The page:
190. God's Gift It Is to Eat and Drink

Text Information
First Line: God's gift it is to eat and drink
Title: God's Gift It Is to Eat and Drink
Versifier: Calvin Seerveld (1985)
Meter: 87 87 88
Scripture: Ecclesiastes 3:13-15; Ecclesiastes 7; Ecclesiastes 3:15; Ecclesiastes 7:14
Topic: Comfort & Encouragement; Sickness & Health
Language: English
Copyright: © Calvin Seerveld
Tune Information
Name: MACHS MIT MIR
Harmonizer: Dale Grotenhuis (1985)
Composer: Bartholomäus Gesius (1605)
Meter: 87 87 88
Key: D Major
Copyright: Harmonization © 1987, CRC Publications


Text Information:

Scripture References:
st. 1 = Eccles. 3: 13-14
st. 2 = Eccles. 7: 14
st. 3 = Eccles. 3:15

"God's Gift It Is" voices one of the central themes of the book of Ecclesiastes–life centered on God is not "vanity" but brings joy and has meaning. In all circumstances, God is in control and guides our lives (see Answer 1 of the Heidelberg Catechism: "I . . . belong . . . in life and in death–to my faithful Savior. . ."). The song's refrain picks up on this theme. In the biblical text this theme occurs in Ecclesiastes 2:24-26; 3:12-13; 5:18-20; 7:14; 8:15.

Calvin Seerveld (PHH 22) paraphrased Ecclesiastes 3:13-15 and 7:14 in 1985 for the Psalter Hymnal–and specifically for the tune MACHS MIT MIR. Except for the wisdom psalms, this is one of the few wisdom texts in the

Liturgical Use
Because this song focuses on God's providence, it will find frequent use in Christian worship–for example, springtime prayer for crops and industry, fall harvest thanksgiving, Sunday near Labor Day, commemoration of events at the end of the year or season, times of prosperity and times of adversity.

--Psalter Hymnal Handbook

Tune Information:

MACHS MIT MIR was first published in the collection of music Das ander Theil des andern newen Operis Geistlicher Deutscher Lieder (1605) by Bartholomäus Gesius (b. Münchenberg, near Frankfurt, Germany, c. 1555; d. Frankfurt, 1613). A prolific composer, Gesius wrote almost exclusively for the church. Gesius studied theology at the University of Frankfurt and pursued his musical studies privately. He was a cantor in Münchenberg, a private tutor for a poet's family in Muskau, and a cantor at the Marienkirche in Frankfurt from 1593 until his death. He composed numerous settings for pre-Reformation Latin songs and for Reformation hymns (with Luther's hymns well represented) and published them in ten volumes, including his Psalmodia Choralis and Geistliche deutsche Lieder (1601). He also wrote a St. John Passion (1588), a St. Matthew Passion (1613), important settings of the Magnificat (1607), and a theoretical work, Synopsis musicae practicae (1609) .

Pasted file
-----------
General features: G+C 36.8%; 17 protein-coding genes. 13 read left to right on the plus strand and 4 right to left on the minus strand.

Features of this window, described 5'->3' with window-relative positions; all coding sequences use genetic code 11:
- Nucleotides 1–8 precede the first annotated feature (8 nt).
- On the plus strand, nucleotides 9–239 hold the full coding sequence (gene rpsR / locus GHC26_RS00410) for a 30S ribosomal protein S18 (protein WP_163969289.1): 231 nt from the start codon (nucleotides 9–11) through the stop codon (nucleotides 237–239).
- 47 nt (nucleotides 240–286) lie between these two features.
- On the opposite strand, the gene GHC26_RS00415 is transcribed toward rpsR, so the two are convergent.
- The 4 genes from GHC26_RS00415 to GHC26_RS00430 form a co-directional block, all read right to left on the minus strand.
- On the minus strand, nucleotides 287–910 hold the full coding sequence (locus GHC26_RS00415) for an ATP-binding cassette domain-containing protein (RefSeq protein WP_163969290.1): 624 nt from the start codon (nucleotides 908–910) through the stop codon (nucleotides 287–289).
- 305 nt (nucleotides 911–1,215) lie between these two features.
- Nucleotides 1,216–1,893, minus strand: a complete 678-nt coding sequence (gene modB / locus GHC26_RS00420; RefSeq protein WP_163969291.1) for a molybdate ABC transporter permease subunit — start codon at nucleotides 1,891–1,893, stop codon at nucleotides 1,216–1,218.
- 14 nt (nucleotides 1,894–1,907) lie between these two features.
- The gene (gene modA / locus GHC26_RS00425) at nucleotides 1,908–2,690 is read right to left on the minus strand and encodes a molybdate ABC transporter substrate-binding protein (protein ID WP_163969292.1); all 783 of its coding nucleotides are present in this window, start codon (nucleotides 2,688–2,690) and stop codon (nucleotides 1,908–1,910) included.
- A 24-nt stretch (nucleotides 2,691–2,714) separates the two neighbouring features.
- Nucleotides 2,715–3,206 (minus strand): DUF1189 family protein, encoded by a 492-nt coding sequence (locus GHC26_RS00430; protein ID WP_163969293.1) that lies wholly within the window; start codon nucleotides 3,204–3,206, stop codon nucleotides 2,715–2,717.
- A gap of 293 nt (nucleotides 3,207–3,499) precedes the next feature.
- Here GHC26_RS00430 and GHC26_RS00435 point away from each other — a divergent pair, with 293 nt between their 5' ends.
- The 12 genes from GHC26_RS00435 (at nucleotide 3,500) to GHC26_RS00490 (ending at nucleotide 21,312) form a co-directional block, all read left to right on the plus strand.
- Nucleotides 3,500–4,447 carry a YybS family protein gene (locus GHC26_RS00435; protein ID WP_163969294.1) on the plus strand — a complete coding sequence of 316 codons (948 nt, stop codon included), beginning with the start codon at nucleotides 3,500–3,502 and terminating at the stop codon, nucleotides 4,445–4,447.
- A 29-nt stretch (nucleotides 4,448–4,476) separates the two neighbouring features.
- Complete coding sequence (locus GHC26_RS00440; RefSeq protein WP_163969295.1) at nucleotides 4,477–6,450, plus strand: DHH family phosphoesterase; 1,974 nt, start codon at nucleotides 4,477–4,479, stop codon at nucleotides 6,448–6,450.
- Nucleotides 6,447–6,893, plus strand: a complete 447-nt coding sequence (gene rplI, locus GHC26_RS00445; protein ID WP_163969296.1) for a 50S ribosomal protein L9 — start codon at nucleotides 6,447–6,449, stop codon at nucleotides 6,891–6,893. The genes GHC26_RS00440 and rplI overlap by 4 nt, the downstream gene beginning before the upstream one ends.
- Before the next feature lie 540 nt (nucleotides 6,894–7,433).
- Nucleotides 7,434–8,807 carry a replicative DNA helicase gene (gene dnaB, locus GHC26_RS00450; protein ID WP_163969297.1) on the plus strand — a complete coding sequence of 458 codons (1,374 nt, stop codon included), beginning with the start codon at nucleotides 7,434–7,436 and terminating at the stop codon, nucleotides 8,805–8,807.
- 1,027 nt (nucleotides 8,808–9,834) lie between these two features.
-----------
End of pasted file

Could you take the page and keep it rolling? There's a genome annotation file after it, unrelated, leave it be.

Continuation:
Johann H. Schein later adapted Gesius's tune for his own hymn text "Machs mit mir, Gott" (1628)–from which the tune got its name–and published it in the second edition of his famous Cantional (1645). [Hymnary ed. note: Schein died in 1630, so someone else published the second edition]. Johann S. Bach (PsH 7) used the tune in his St. John Passion (1724) and in his Cantatas 139and 156. An isorhythmic version of the tune was published in the 1959 Psalter Hymnal under the name EISENACH. Dale Grotenhuis (PsH 4) prepared the harmonization in 1985 for the 1987 Psalter Hymnal.

Like so many chorales, MACHS MIT MIR is in bar form (AAB); its rhythms alternate between duple and triple–in this case the use of the two main forms of musical rhythm is a nice way of suggesting that God's providence covers all! Unison singing may be best on the stanzas, with harmonizing optional on the refrain. Sing this tune with much energy to an animating tempo.

--Psalter Hymnal Handbook


Media
MIDI file: MIDI
MIDI file: MIDI Preview(Faith Alive Christian Resources)
More media are available on the tune authority page.




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